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New study highlights link between verbal coercion and sexual assault [infographic]

The University of Michigan released the results of its sexual misconduct surveys. Sexual assault is remarkably under reported. In 2012, to combat rising levels of sexual assault, the White House recommended that all universities give surveys to their students. These surveys inform students, parents, administrators, and police about sexual misconduct and assault in all manifestations, from forcible rape to verbally coerced sex. These surveys give universities data from which they can design programs to instill appropriate sexual behavior.

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verbal coercion and sexual assault_criminal defense attorney minneapolis

 

Rates of sexual assault on college campuses

The University of Michigan study, one of the few schools to publish survey results, found that 20 percent of its female undergraduates experienced sexual assault. This past October, MIT published its survey results and found that 17 percent of female students experienced unwanted sexual contact. Similarly, the University of New Hampshire found that 16 percent of its female students experienced sexual assault via force, threats or intoxication.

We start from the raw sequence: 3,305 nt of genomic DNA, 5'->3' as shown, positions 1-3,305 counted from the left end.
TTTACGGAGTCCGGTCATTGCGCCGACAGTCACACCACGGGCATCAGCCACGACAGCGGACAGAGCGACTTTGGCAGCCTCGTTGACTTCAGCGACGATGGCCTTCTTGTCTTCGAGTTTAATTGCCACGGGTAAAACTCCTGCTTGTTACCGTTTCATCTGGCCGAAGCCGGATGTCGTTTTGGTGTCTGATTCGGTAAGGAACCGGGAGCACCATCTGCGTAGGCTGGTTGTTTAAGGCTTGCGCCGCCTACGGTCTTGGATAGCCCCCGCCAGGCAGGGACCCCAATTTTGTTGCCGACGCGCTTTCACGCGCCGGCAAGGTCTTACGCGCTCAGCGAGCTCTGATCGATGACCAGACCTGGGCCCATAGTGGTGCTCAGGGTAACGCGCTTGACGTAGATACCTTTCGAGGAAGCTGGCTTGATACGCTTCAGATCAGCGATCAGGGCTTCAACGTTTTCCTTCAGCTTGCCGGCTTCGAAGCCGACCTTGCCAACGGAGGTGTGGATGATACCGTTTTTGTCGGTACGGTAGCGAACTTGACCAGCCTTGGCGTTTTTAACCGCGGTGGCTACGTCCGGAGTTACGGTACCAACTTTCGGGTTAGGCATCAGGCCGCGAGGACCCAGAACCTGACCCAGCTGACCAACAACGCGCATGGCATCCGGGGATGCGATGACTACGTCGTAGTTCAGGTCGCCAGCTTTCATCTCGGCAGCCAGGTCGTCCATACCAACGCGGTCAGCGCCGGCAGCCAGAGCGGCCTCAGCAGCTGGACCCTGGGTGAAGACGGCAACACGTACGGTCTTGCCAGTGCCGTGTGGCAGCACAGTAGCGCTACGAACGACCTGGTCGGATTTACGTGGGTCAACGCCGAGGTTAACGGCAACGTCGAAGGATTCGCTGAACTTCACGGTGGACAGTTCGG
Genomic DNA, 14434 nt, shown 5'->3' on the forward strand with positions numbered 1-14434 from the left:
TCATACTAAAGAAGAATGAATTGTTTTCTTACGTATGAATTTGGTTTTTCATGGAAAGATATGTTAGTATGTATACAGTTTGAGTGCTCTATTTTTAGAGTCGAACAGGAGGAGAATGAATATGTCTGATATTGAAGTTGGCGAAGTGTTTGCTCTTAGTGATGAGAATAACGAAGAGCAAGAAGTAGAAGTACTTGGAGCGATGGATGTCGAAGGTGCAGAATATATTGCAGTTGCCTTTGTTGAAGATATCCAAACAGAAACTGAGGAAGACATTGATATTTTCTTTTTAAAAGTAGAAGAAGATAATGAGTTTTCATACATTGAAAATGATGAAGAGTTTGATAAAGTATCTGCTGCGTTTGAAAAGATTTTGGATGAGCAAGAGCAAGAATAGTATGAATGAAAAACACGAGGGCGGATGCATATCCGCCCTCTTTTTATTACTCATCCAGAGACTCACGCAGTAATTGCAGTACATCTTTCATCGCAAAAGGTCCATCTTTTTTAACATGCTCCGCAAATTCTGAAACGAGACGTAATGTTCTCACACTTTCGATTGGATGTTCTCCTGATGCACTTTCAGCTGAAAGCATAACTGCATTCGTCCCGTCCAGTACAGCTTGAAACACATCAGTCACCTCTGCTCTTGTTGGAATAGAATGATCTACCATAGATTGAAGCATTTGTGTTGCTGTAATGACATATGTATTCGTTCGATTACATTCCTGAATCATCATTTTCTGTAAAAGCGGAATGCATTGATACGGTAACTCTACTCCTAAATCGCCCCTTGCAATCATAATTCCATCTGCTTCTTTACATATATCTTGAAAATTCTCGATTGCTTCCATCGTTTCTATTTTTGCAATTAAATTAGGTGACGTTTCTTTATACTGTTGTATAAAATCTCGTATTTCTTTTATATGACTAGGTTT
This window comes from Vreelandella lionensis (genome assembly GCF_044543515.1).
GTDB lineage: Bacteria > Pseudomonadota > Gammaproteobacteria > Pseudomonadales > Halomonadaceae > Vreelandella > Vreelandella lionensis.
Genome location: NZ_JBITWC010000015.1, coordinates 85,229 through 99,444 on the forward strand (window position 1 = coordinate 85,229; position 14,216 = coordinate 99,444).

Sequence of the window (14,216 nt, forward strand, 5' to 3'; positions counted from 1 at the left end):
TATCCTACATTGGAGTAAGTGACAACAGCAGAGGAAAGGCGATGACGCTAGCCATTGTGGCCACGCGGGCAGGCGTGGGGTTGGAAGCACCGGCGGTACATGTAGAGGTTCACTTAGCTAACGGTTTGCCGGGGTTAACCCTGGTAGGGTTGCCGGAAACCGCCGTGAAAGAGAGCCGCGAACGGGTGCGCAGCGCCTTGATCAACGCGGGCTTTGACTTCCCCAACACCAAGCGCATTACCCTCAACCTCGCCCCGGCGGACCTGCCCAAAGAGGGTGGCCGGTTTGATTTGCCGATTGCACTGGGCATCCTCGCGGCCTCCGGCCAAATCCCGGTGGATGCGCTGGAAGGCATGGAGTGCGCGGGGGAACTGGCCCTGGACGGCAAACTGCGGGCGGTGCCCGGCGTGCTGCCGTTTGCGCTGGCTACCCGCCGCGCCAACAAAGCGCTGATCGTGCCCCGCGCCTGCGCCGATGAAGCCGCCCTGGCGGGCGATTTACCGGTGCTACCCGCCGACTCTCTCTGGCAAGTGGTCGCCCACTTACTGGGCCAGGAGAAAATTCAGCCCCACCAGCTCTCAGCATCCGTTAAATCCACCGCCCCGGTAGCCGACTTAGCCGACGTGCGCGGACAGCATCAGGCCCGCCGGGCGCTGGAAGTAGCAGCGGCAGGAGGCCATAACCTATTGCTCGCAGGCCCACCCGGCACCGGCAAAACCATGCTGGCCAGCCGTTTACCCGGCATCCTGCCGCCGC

Each survey uses different questions, so comparing one survey to the next is difficult. However, these results do illustrate that there is a trend of sexual assault on college campuses. This trend is not isolated to a particular university or region, it is present throughout the United States. According to the White House, which cited The 2007 Campus Sexual Assault Study, reported that 19 percent of female students reported being victims of sexual assault or misconduct.

Role of verbal coercion in sexual assault

The University of Michigan study found that ten percent of surveyed female undergraduates suffered unwanted sexual contact as a result of verbal coercion or pressure. The survey defined “verbal pressure” to include: threatening to spread rumors, threatening to end a relationship, lying, criticizing appearance or sexuality, getting angry and showing displeasure. The survey deliberately kept the threshold for “verbal threat” high to measure the most serious cases.

This was the first major University study that illustrated the role that verbal pressure plays in sexual assault. It also spurred the University of Michigan to expand the healthy sexual relationship training seminars that it already offers to all incoming students. These studies are constantly evolving and refining as universities struggle to tackle campus assaults.

Sexual assault can occupy a gray area; not every assault is forced or intoxicated. Women can feel pressured into unwanted situations through coercion and verbal threats.

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